Thou Shalt Not Commit
I was a child born out of unfaithfulness. Both of my biological parents were married. Sadly, while cheating on their spouses, each had children at home too. There is no doubt in my mind—my biological father knew my mother was married; he worked in the same open pit mine with her husband at the time of my conception. Did my birth mother know that he was married and had a family living in another state? Not sure. Hearing the story only second-hand, my biological father, a contract Geologist, was described by my mother’s sister as the “Bozo” that was staying temporarily in a trailer park. Wow, what soothing words every daughter wants to hear about their “flesh and blood” father.
Lately, I’ve been wondering why cheaters and even their mistresses have such a blatant disregard for the Holy Bible’s 7th Commandment: ‘Thou shalt not commit adultery.’ It seems like infidelity has become more acceptable and that there really is no humiliation attached to the sinful word “adultery.” However, what I’ve especially noticed from my personal journey is how society puts very little significance on the harm unfaithfulness is doing to our children caught in the crossfire.
As an adult, I searched in vain for the woman who gave me life. Disappointingly, I learned that my birth mother had passed away at only forty-four years of age. My only consolation seemed to be finding the three children she raised as one last connection to her.
If only I could have stayed that “invisible sister” and found the facts without causing any disruption; I would have seen that my two sisters and one brother didn’t want our mother’s shortcomings staring them in the face. Looking back my insensitivity must have felt like I was trying to see if their hearts would break. The harsh reality was that my birth mother had placed me for adoption because of infidelity.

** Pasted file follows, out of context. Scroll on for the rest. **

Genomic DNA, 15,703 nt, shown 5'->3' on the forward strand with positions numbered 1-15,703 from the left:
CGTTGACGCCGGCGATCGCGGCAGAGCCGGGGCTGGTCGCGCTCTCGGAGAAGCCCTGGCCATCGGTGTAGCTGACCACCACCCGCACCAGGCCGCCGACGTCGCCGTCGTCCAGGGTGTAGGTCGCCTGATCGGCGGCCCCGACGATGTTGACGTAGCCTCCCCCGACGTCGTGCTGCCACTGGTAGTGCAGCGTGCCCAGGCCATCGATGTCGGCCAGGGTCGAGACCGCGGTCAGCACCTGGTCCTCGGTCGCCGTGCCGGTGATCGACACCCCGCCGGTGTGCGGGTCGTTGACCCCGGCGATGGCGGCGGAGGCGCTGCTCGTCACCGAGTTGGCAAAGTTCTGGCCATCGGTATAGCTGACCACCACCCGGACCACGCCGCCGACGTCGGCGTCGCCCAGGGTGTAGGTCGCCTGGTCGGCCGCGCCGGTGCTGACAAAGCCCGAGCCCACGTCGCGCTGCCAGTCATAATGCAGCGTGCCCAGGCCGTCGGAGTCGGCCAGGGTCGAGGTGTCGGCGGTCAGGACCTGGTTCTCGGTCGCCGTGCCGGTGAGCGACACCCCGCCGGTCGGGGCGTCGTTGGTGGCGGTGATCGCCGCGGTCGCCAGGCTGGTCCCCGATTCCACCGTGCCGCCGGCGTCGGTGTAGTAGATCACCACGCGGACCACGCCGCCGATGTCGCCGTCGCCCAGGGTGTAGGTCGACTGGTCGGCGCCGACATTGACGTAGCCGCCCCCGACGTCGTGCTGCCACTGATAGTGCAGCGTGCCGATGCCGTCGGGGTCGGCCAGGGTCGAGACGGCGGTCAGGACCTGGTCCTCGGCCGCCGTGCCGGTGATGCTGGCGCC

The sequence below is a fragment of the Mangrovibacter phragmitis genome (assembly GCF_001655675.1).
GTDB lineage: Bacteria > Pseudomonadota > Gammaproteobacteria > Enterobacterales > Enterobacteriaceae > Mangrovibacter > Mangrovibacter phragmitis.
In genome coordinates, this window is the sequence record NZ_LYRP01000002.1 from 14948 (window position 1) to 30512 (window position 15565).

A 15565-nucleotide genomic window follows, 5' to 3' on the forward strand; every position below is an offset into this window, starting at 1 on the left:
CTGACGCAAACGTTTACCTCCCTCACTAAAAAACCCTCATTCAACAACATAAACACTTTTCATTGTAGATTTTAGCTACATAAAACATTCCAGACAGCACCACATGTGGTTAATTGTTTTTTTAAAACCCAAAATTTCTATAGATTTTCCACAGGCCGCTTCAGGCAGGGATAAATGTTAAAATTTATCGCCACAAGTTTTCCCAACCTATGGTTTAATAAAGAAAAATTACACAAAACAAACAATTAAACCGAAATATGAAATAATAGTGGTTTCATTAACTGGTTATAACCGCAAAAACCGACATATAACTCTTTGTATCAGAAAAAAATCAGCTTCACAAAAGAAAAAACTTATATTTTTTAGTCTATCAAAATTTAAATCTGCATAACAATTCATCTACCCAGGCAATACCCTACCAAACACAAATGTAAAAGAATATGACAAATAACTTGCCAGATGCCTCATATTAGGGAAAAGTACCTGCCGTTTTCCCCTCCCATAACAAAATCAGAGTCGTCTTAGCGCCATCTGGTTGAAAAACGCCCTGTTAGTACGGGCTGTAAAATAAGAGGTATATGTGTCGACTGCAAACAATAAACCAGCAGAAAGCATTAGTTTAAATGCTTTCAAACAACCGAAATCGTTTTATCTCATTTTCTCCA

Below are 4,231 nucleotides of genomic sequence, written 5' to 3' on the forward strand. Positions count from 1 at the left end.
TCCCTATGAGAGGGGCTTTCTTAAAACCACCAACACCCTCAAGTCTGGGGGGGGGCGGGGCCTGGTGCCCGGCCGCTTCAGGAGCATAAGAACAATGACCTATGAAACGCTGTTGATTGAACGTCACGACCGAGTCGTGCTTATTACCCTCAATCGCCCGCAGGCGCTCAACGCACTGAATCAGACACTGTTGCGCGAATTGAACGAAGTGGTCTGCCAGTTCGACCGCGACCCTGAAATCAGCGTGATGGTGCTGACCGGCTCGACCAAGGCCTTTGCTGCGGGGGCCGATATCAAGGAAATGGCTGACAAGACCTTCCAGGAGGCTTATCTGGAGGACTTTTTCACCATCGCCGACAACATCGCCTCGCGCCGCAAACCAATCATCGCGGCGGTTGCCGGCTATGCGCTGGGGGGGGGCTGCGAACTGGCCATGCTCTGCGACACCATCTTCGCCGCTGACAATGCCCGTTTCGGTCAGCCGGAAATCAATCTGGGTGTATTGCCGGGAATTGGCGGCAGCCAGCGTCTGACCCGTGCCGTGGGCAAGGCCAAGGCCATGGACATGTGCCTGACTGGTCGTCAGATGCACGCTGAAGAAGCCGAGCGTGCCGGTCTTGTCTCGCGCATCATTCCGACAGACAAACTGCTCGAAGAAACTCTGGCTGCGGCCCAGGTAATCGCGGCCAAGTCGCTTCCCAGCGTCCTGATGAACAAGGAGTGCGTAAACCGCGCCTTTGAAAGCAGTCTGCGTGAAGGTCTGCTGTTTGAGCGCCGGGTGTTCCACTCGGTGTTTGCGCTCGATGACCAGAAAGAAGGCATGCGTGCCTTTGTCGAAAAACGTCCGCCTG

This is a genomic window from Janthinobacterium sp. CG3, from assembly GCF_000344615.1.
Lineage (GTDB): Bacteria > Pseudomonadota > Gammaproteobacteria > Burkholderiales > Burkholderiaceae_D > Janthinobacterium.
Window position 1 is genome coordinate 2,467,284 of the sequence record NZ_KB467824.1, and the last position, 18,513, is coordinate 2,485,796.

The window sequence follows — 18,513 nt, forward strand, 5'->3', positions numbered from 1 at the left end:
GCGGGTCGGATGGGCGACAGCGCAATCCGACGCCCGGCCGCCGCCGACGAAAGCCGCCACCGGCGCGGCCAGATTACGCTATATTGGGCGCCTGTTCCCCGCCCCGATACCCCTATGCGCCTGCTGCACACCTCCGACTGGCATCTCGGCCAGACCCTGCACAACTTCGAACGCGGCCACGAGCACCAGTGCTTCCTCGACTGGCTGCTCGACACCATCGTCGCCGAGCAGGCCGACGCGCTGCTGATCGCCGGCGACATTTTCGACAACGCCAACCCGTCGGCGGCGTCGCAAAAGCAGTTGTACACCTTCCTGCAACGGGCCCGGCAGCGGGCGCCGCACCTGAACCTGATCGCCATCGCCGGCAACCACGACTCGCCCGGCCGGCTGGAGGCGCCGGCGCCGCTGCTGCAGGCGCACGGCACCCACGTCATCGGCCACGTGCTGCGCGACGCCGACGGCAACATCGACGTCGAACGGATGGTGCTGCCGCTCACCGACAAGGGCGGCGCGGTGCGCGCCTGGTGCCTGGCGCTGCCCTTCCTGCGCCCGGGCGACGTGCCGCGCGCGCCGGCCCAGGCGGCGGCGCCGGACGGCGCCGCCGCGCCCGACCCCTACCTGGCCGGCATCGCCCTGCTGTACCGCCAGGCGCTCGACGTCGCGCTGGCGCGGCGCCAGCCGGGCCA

Over and over again, I’ve played out the painful set of circumstances in my mind, hoping somehow to reconcile the sad parts within myself. It’s hard for me to accept that to my half-siblings I represent “shame.” It was important to me and my feelings of self-worth for others to see that even from a past wrong that I am the good that came from it.
I was overwhelmed with all the “What ifs?” as I wrestled with the tough question, “Would I have contacted my mother’s children, if I had known their father was not mine?” In retrospect, I believe that it would have been easier to see their lives from a distance. No matter how hard I tried, I couldn’t change or fix the past as the child born from an affair.
Last week, plastered over the media were photos of the ex-Senator John Edwards’ mistress, Rielle Hunter posing in provocative ways for a tell-all magazine article. Differences of opinions were being voiced in lively discussions on the social networks as well as on the news talk shows from how repulsive it was to give a “mistress” celebrity status to she wasn’t the home-wrecker. The picture that really struck a disturbing chord with me was one of Rielle’s small-frame dressed only in a man’s white oxford shirt lying on a bed holding their “love child.” I believe that we can’t change those who are going to be unfaithful to their significant others, but what I’ve learned from my own first-hand experiences is that all the children involved in the scandalous relationships can be deeply wounded by the selfish choices of parents not just today, but in generations to come. What if we were to put our energies in finding ways to help to preserve their lives instead of putting the spotlight on who is sleeping with whom?
Although being the sister left behind feels like I must have done something wrong, I don’t blame my siblings for not being overly-delighted about my intrusion into their lives. I long to convey with all my heart that I am sorry…I understand better now that our mother’s unfaithfulness to their father had to hurt.
I feel honored to be a part of the Blog Carnival. Please go to Bridget Chumbley’s site http://www.bridgetchumbley.com/ to read other blog entries this week or to join.